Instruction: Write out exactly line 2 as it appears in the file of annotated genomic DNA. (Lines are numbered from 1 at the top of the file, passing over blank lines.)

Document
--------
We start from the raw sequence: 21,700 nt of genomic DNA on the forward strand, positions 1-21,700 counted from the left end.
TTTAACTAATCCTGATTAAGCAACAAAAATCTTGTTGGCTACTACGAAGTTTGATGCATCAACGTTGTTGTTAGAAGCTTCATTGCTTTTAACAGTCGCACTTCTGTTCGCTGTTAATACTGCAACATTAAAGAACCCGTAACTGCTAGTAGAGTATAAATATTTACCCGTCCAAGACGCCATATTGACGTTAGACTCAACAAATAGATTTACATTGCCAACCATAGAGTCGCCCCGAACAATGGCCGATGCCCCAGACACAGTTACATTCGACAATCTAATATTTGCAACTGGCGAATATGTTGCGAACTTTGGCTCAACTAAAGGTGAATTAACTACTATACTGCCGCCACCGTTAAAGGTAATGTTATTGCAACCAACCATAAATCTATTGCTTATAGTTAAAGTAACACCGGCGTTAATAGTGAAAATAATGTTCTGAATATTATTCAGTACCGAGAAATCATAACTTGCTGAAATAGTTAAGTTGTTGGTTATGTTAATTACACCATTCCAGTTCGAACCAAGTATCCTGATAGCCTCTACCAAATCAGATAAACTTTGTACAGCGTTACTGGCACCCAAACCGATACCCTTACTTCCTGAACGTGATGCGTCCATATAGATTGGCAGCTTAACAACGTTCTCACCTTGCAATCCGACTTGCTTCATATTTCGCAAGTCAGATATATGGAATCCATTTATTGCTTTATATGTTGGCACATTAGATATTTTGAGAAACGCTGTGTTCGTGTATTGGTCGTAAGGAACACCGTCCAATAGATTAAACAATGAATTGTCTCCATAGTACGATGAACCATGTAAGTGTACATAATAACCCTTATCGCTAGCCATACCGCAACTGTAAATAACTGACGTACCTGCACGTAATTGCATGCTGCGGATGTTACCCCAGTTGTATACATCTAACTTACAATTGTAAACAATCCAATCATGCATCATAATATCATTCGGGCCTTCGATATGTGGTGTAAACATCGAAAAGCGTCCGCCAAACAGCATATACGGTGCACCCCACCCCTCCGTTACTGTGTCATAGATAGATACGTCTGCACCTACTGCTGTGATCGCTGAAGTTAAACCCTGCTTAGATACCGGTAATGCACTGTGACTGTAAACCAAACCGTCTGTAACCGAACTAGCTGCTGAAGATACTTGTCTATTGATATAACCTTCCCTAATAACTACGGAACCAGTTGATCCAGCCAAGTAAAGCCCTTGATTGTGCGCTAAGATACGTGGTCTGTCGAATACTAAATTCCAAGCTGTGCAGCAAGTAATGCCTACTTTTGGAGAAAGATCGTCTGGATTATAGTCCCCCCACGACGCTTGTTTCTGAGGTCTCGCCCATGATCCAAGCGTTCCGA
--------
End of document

TTTAACTAATCCTGATTAAGCAACAAAAATCTTGTTGGCTACTACGAAGTTTGATGCATCAACGTTGTTGTTAGAAGCTTCATTGCTTTTAACAGTCGCACTTCTGTTCGCTGTTAATACTGCAACATTAAAGAACCCGTAACTGCTAGTAGAGTATAAATATTTACCCGTCCAAGACGCCATATTGACGTTAGACTCAACAAATAGATTTACATTGCCAACCATAGAGTCGCCCCGAACAATGGCCGATGCCCCAGACACAGTTACATTCGACAATCTAATATTTGCAACTGGCGAATATGTTGCGAACTTTGGCTCAACTAAAGGTGAATTAACTACTATACTGCCGCCACCGTTAAAGGTAATGTTATTGCAACCAACCATAAATCTATTGCTTATAGTTAAAGTAACACCGGCGTTAATAGTGAAAATAATGTTCTGAATATTATTCAGTACCGAGAAATCATAACTTGCTGAAATAGTTAAGTTGTTGGTTATGTTAATTACACCATTCCAGTTCGAACCAAGTATCCTGATAGCCTCTACCAAATCAGATAAACTTTGTACAGCGTTACTGGCACCCAAACCGATACCCTTACTTCCTGAACGTGATGCGTCCATATAGATTGGCAGCTTAACAACGTTCTCACCTTGCAATCCGACTTGCTTCATATTTCGCAAGTCAGATATATGGAATCCATTTATTGCTTTATATGTTGGCACATTAGATATTTTGAGAAACGCTGTGTTCGTGTATTGGTCGTAAGGAACACCGTCCAATAGATTAAACAATGAATTGTCTCCATAGTACGATGAACCATGTAAGTGTACATAATAACCCTTATCGCTAGCCATACCGCAACTGTAAATAACTGACGTACCTGCACGTAATTGCATGCTGCGGATGTTACCCCAGTTGTATACATCTAACTTACAATTGTAAACAATCCAATCATGCATCATAATATCATTCGGGCCTTCGATATGTGGTGTAAACATCGAAAAGCGTCCGCCAAACAGCATATACGGTGCACCCCACCCCTCCGTTACTGTGTCATAGATAGATACGTCTGCACCTACTGCTGTGATCGCTGAAGTTAAACCCTGCTTAGATACCGGTAATGCACTGTGACTGTAAACCAAACCGTCTGTAACCGAACTAGCTGCTGAAGATACTTGTCTATTGATATAACCTTCCCTAATAACTACGGAACCAGTTGATCCAGCCAAGTAAAGCCCTTGATTGTGCGCTAAGATACGTGGTCTGTCGAATACTAAATTCCAAGCTGTGCAGCAAGTAATGCCTACTTTTGGAGAAAGATCGTCTGGATTATAGTCCCCCCACGACGCTTGTTTCTGAGGTCTCGCCCATGATCCAAGCGTTCCGA